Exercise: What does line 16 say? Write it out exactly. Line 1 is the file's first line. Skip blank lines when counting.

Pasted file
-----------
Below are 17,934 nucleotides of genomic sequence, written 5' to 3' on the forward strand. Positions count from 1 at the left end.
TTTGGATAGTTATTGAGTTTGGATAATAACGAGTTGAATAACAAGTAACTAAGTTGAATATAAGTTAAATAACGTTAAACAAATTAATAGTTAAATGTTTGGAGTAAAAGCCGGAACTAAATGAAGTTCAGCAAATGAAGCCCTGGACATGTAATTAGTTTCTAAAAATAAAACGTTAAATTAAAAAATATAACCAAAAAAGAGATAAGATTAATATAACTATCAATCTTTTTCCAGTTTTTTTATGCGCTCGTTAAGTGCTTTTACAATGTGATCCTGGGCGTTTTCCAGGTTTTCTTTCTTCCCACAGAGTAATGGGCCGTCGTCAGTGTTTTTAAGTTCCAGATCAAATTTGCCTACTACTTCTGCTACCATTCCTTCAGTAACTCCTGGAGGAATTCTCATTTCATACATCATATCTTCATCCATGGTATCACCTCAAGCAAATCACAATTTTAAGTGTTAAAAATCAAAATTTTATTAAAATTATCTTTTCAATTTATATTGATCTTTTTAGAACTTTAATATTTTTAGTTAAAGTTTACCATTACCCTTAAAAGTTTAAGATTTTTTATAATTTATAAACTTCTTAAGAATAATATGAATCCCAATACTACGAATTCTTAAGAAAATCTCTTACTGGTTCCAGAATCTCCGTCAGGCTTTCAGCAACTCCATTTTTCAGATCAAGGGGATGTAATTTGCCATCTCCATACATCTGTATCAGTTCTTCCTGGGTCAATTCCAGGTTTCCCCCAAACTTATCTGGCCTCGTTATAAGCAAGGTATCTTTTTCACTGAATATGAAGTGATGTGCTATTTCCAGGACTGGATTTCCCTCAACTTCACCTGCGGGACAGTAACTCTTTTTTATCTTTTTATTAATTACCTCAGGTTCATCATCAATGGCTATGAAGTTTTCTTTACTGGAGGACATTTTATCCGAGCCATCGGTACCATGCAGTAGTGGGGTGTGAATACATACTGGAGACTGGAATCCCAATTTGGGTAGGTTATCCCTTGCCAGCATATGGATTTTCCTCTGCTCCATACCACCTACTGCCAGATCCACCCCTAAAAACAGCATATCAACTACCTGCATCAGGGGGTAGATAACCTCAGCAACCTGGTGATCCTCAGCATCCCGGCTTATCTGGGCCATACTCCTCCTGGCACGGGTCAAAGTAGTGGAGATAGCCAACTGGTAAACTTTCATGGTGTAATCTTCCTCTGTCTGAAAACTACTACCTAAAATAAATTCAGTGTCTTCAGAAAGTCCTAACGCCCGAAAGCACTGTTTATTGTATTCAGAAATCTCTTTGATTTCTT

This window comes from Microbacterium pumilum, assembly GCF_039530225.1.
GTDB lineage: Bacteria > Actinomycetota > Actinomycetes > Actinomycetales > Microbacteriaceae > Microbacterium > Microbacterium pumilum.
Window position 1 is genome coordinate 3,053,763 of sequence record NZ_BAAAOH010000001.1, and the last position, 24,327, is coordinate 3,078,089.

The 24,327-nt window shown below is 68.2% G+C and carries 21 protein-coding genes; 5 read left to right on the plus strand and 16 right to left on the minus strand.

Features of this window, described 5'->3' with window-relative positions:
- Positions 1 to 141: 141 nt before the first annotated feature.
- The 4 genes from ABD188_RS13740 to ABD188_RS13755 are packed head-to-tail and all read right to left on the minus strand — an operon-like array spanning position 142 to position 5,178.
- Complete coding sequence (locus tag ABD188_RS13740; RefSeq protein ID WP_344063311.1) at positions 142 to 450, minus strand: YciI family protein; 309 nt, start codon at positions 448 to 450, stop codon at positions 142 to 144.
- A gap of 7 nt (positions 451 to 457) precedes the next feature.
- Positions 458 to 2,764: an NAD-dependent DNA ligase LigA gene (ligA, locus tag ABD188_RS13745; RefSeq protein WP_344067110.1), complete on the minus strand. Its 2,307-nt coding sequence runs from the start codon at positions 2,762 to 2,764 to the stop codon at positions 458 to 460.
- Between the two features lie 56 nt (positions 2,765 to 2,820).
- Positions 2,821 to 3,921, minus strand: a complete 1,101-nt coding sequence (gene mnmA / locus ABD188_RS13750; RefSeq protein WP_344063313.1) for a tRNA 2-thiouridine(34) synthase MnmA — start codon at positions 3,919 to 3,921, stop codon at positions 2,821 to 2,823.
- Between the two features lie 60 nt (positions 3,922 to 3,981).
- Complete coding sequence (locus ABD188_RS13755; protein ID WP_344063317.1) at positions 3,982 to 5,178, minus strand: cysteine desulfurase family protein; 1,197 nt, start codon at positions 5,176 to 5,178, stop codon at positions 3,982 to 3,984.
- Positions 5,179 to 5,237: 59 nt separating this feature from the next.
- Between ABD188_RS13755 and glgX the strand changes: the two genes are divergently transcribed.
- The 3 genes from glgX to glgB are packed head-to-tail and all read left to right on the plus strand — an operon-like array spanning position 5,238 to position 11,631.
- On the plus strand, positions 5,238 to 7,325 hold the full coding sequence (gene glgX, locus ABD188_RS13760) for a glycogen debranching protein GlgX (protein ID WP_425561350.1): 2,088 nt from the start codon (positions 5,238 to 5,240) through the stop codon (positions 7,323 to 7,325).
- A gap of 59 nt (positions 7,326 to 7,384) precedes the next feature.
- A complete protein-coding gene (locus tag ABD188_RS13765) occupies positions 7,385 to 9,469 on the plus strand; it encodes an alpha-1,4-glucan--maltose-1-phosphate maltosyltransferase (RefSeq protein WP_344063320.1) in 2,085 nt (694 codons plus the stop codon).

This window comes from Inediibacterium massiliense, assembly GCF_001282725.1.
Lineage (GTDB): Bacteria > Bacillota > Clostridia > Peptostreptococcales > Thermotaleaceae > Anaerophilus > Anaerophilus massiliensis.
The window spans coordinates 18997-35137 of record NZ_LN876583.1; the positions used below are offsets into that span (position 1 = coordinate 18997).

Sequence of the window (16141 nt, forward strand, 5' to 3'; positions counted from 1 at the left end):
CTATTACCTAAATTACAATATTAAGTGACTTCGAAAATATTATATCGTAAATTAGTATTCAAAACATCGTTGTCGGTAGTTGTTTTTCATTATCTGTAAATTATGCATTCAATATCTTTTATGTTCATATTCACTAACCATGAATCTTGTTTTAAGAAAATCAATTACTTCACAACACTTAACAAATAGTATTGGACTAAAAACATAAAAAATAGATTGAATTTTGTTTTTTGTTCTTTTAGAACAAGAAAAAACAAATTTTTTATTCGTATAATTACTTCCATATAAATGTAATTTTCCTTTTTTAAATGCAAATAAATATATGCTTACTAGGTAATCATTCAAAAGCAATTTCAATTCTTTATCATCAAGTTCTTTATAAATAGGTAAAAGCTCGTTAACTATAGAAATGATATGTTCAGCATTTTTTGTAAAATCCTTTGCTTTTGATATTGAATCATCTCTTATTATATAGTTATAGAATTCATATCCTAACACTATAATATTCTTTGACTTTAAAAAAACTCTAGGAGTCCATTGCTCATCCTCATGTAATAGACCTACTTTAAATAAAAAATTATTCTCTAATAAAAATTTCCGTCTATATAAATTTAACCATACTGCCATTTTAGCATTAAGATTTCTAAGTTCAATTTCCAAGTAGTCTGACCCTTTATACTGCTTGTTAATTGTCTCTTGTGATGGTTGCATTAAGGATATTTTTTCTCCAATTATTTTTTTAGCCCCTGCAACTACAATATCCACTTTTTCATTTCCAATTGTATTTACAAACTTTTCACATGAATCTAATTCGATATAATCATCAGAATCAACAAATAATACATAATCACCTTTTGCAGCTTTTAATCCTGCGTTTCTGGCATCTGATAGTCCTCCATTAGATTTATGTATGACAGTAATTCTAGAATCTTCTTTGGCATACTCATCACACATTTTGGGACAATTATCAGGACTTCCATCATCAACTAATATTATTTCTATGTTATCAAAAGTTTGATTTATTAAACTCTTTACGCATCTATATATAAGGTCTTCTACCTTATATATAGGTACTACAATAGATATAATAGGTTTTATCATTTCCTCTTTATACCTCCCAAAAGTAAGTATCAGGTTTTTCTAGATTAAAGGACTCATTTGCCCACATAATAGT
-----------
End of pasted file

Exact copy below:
- Complete coding sequence (locus ABD188_RS13755; protein ID WP_344063317.1) at positions 3,982 to 5,178, minus strand: cysteine desulfurase family protein; 1,197 nt, start codon at positions 5,176 to 5,178, stop codon at positions 3,982 to 3,984.